Engagement metrics do not make you a good person

Why I rarely publicised bensinterests when I was publishing it.

A post for #WeblogPoMo2024.

Updating bensinterests wasn’t a daily task. Quite the opposite - new posts would only be added whenever something new or interesting came my way. Months would pass without anything being added at all; sometimes there’d be two or three posts a week. Nevertheless, I loved posting the fun things I’d found and diligently made sure that everything looked nice and clean and correct to prospective visitors…

…but what prospective visitors? I had no metrics and didn’t really promote the site in any meaningful way. I considered the site a success because it was gratifying to me, the writer. As the old cliché goes, a writer writes for themselves.

It’s fascinating looking at some of the content I posted with the benefit of hindsight. At that time I was working for a market research company and professionally doing pretty well. I had a good wage, was starting to manage people, was by all accounts ‘successful’, but I felt that something was missing. I posted cartoon memes that declared that your salary doesn’t determine how good a person you are and quotes about having to write ‘hackney for bread’. And I maintained this little website which was mostly about positivity and fun.

One post really stands out from that time. Writing during the early days of Medium, Ev Williams' blogged about user metrics and how they measure success:

Numbers are important. Number of users is important. So are lots of other things. Different services create value in different ways. Trust your gut as much (or more) than the numbers. Figure out what matters and build something good.

I saw friends on Twitter who paid careful attention to their follower count, who pleaded for retweets to gain a few more fans in order to hit some arbitrary number. I saw screenshots of blog metrics along with smug comments about hits, engagement, time on site. I saw their writing change to something mechanical, something looking for an audience. I saw a joyless constant update where they were looking for growth and the dopamine hit of number-go-up.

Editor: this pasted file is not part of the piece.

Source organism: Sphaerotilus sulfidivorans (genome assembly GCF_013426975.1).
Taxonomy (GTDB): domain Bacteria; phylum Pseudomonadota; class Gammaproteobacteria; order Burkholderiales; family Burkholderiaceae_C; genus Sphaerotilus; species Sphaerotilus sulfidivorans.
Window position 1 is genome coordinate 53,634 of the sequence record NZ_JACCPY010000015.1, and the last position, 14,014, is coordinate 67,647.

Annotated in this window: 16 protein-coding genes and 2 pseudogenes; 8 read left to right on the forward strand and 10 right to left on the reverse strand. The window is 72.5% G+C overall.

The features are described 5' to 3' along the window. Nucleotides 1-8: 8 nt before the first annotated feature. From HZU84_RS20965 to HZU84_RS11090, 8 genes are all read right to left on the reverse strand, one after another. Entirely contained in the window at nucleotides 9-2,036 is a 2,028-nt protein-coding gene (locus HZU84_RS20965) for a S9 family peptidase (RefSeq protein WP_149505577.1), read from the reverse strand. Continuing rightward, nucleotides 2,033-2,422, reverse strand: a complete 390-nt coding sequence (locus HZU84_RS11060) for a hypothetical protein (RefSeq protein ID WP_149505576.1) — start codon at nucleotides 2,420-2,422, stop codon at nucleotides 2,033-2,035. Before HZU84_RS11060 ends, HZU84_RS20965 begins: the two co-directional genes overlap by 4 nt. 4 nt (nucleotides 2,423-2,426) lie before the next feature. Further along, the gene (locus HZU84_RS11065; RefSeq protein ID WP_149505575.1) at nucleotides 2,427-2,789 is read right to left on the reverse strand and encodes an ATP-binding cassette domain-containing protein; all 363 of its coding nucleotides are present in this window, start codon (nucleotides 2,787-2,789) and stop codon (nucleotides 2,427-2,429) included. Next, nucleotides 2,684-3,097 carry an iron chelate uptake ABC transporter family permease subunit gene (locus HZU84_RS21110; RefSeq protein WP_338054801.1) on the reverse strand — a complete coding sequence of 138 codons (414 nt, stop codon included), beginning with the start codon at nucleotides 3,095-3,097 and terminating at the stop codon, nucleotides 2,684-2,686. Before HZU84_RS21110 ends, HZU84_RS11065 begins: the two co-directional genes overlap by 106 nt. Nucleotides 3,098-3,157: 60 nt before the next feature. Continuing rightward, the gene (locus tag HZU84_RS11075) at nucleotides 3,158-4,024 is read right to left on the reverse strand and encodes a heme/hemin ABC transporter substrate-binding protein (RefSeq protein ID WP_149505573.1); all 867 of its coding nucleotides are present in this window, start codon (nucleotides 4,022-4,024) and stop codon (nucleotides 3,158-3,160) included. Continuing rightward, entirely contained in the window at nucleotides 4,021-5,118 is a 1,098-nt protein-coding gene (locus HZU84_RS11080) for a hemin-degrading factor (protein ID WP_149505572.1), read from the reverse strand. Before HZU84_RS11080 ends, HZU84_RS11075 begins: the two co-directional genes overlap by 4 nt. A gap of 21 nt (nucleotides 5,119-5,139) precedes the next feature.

“Here’s this week’s 1,500 word post and I still have nothing to say.”

There I was, anxious that following anything over about 150 accounts on Twitter would make it difficult to keep up with the conversation while maintaining a little blog that I seldom tweeted about let alone pushed onto the world.

Figure out what matters and build something good.

In retrospect, that’s what I was doing. What mattered was me, my joy, the selfish writer who wasn’t even writing but listing joyful content made by others. The value was to me. I passively shared the content to the yawning maw of the web. While I was figuring out whether it was “ok” to be some kind of middle manager, I was looking for and sharing things that showed me beauty in the world beyond spreadsheets and meeting rooms.

And on reflection in 2024 this is a key learning: not only do I not share my blogging much to a wider audience, but whatever I do share is rarely if ever related to my professional career.

bensinterests, like this current blog, was an outlet for me and me alone. It wasn’t there to build an audience or win me new friends.

It was a mental health exercise.